In the following sections, the studies´ evidence level classification is summarized to conclude the strength of evidence (level of confidence) and to give evidence-based recommendations (Table 2A and B) on (i) the effect of structured exercise interventions on clinical measures of disease activity and progression, and on (ii) interactions of the physical activity and fitness level with clinical measures of disease activity and progression.


In total, 19 clinical exercise studies (five of class II evidence, ten of class III evidence, four of class IV evidence) investigated the effect of an exercise intervention on clinical measures of disease activity and progression. Regarding RoB assessment, the five class II evidence RCTs achieved a mean score of 4.1/6 for ‘low RoB’, 0.57/6 for ‘unclear RoB’ and 0.72/6 for ‘high RoB’, whereas the remaining eight class III evidence RCTs achieved a mean score of 2.38/6 for ‘low RoB’, 2.75/6 for ‘unclear RoB’ and 0.87/6 for ‘high RoB’. Of the included (R)CTs, six studies applied aerobic exercise [12, 31,32,33,34,35], three resistance exercises [11, 36, 37], five combined aerobic and resistance exercises [38,39,40,41,42], and one study applied a mind–body exercise [43]. Of the included longitudinal cohort and parallel group studies, one applied combined resistance and aerobic exercise [44], two combined resistance and balance exercises [45, 46], and one both climbing and mind–body exercise [47].

Two class II, six class III, and three class IV studies [33, 34, 36, 38, 40,41,42,43,44,45,46] report non-significant effects of exercise on EDSS, while two class III studies and one class IV study reported a decreased EDSS after exercise [35, 37, 47]. Two class II studies and one class III study reported exercise-induced improvements in the MSFC score after resistance exercise, combined endurance and resistance exercise, and interactive exergaming [11, 31, 41]. Considering MRI measures, changes in the percentage of brain volume were not observed in two class II studies [11, 12], whereas another class III study reported an increase in the left pallidum volume after exercise [32]. Although one of the class II studies reported an increase in cortical thickness [11], no change was observed in the other study [12]. Of note, none of the two studies reported an exercise-induced change in lesion load. The annualized relapse rate was investigated only in one class II study by Langeskov-Christensen et al. [12] who revealed a lower rate in the exercise group.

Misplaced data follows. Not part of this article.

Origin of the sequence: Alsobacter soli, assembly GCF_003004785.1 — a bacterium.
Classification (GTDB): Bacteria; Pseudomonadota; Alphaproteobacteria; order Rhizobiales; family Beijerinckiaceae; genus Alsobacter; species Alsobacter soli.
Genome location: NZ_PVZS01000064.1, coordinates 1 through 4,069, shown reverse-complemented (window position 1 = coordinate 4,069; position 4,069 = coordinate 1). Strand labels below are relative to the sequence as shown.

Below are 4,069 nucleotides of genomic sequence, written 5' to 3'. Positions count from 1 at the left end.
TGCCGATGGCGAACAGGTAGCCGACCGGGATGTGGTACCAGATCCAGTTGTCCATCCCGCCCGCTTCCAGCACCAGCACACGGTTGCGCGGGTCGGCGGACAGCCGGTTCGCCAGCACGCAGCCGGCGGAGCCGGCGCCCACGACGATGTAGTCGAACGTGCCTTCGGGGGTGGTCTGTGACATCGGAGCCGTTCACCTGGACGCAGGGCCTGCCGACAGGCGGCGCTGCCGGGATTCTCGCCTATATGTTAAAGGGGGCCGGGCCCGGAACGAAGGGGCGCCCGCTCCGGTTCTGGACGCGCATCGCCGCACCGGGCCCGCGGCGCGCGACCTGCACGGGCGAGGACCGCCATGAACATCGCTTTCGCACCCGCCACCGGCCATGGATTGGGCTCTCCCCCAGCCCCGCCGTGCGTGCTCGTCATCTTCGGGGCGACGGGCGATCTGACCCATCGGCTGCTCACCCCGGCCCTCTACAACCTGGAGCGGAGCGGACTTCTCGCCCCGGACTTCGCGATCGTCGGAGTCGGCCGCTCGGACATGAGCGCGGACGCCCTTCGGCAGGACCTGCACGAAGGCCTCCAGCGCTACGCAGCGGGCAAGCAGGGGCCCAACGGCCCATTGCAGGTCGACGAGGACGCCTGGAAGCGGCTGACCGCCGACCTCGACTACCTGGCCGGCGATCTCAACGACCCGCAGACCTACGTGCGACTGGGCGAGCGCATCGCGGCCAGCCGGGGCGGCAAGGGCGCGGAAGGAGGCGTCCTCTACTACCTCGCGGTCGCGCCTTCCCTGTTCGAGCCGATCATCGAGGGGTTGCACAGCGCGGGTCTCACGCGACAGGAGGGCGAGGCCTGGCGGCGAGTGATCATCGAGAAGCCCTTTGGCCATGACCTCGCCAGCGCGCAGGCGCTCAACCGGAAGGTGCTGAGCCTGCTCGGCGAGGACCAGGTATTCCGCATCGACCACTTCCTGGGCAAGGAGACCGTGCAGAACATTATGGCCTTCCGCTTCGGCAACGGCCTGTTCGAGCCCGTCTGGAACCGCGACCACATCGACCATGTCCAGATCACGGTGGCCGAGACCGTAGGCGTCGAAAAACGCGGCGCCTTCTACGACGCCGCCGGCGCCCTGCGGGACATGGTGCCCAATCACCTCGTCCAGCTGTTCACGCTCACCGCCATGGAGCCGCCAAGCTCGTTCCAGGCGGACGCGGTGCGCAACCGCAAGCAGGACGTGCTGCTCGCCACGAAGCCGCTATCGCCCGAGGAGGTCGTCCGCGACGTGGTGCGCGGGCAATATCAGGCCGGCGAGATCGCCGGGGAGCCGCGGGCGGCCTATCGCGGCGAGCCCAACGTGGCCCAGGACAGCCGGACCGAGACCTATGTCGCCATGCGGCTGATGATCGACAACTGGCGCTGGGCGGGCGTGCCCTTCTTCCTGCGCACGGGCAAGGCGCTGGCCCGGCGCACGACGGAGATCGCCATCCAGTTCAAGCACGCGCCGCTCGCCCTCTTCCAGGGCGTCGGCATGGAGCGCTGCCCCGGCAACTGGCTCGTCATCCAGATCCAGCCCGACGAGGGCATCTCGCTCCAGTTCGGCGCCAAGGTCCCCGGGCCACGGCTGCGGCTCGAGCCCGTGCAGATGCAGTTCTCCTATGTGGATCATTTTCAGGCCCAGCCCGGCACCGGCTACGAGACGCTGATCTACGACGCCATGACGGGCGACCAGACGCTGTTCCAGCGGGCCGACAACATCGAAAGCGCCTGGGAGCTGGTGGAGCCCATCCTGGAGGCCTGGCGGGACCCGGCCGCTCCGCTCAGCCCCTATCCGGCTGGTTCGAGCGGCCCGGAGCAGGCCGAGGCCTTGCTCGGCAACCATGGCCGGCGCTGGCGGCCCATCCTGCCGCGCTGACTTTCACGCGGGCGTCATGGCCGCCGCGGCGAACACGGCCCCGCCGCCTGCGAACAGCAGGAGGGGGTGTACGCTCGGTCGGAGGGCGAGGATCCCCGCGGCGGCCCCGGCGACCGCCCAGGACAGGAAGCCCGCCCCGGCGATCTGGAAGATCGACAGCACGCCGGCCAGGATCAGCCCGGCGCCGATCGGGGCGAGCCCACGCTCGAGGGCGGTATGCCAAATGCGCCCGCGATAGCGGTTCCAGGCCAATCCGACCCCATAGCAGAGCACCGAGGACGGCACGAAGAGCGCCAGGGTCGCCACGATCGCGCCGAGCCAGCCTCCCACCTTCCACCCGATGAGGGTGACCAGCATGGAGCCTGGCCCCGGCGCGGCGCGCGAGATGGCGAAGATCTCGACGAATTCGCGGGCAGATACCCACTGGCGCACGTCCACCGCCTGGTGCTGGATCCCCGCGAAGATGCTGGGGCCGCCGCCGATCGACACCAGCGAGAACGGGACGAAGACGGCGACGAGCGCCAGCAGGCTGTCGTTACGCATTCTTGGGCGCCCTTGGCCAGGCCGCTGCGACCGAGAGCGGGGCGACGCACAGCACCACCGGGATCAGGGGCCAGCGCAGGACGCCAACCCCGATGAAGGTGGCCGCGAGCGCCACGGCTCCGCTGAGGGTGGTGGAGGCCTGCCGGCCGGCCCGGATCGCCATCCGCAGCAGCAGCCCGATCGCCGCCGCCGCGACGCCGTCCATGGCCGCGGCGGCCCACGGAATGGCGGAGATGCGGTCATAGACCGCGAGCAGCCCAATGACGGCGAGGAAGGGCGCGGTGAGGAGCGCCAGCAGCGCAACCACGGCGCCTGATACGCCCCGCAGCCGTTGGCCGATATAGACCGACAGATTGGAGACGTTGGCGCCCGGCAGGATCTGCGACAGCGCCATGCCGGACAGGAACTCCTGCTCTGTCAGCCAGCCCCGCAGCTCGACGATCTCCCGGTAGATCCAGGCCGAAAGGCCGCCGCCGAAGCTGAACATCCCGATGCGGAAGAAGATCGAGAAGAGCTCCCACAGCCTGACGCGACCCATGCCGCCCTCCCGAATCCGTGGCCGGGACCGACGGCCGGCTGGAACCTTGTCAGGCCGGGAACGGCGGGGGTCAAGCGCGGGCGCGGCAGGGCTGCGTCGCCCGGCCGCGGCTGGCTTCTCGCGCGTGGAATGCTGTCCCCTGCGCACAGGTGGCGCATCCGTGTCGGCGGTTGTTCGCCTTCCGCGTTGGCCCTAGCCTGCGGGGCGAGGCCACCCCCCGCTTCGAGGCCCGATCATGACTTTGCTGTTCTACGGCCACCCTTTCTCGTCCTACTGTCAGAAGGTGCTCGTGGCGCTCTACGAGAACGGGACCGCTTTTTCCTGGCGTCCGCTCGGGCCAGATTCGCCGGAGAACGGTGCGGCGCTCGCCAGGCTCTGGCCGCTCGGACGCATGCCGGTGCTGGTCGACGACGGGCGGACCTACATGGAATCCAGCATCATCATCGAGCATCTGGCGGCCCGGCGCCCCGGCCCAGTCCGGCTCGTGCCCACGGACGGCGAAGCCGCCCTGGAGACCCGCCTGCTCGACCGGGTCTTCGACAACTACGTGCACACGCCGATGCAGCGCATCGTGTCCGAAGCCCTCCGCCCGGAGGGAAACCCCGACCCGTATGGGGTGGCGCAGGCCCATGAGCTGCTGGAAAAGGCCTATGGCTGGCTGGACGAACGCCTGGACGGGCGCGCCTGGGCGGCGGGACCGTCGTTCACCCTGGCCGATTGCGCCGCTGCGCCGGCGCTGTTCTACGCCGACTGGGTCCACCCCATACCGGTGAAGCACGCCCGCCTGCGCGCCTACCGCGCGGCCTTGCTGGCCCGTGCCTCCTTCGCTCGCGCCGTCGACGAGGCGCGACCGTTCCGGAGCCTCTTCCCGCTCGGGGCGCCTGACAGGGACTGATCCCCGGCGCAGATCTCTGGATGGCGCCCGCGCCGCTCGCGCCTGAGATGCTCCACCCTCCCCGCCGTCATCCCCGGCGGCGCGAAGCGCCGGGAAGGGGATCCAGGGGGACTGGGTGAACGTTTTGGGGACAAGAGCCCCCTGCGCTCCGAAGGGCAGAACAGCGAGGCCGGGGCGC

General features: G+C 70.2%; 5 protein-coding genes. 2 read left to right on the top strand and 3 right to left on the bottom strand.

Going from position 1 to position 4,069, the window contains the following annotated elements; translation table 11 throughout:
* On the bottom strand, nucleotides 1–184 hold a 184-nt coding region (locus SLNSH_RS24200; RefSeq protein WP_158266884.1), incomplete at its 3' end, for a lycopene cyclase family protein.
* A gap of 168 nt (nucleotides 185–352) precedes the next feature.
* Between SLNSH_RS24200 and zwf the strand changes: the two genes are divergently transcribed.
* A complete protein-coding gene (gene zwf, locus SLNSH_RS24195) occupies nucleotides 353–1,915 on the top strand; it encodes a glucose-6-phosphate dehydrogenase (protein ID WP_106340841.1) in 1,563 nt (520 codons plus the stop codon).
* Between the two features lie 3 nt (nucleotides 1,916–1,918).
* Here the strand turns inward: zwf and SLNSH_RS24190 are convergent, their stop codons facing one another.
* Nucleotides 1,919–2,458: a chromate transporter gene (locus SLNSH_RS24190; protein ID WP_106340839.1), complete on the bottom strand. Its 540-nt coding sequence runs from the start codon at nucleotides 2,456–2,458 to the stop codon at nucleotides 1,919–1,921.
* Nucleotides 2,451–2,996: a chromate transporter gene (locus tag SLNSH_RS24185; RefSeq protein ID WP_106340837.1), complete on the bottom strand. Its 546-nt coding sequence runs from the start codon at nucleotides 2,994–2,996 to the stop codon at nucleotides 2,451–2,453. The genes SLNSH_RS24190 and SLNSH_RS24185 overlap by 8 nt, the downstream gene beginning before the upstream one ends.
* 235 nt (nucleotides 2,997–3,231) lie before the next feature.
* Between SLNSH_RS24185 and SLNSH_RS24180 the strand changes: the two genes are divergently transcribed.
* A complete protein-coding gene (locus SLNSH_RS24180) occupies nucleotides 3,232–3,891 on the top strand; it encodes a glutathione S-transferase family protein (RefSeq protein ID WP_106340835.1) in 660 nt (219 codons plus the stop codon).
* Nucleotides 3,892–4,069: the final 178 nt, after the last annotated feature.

Recommendations: Based on results from two class II and six class III studies, there is moderate confidence (level B) that the EDSS score remains unchanged over the exercise intervention period. Moderate confidence (level B) from two class II studies indicates that exercise does not decrease disease activity indicated by the change in lesion load. Due to results from two class II and one class III study, there is moderate confidence (level B) that exercise improves the MSFC in pwMS. Moreover, there is low confidence (level C) from one class II study that exercise decreases the annualized relapse rate. While results from two class II studies show moderate confidence (level B) that exercise has no effect on brain volume in pwMS, there is very low confidence (level U) for the effect of exercise to increase cortical thickness.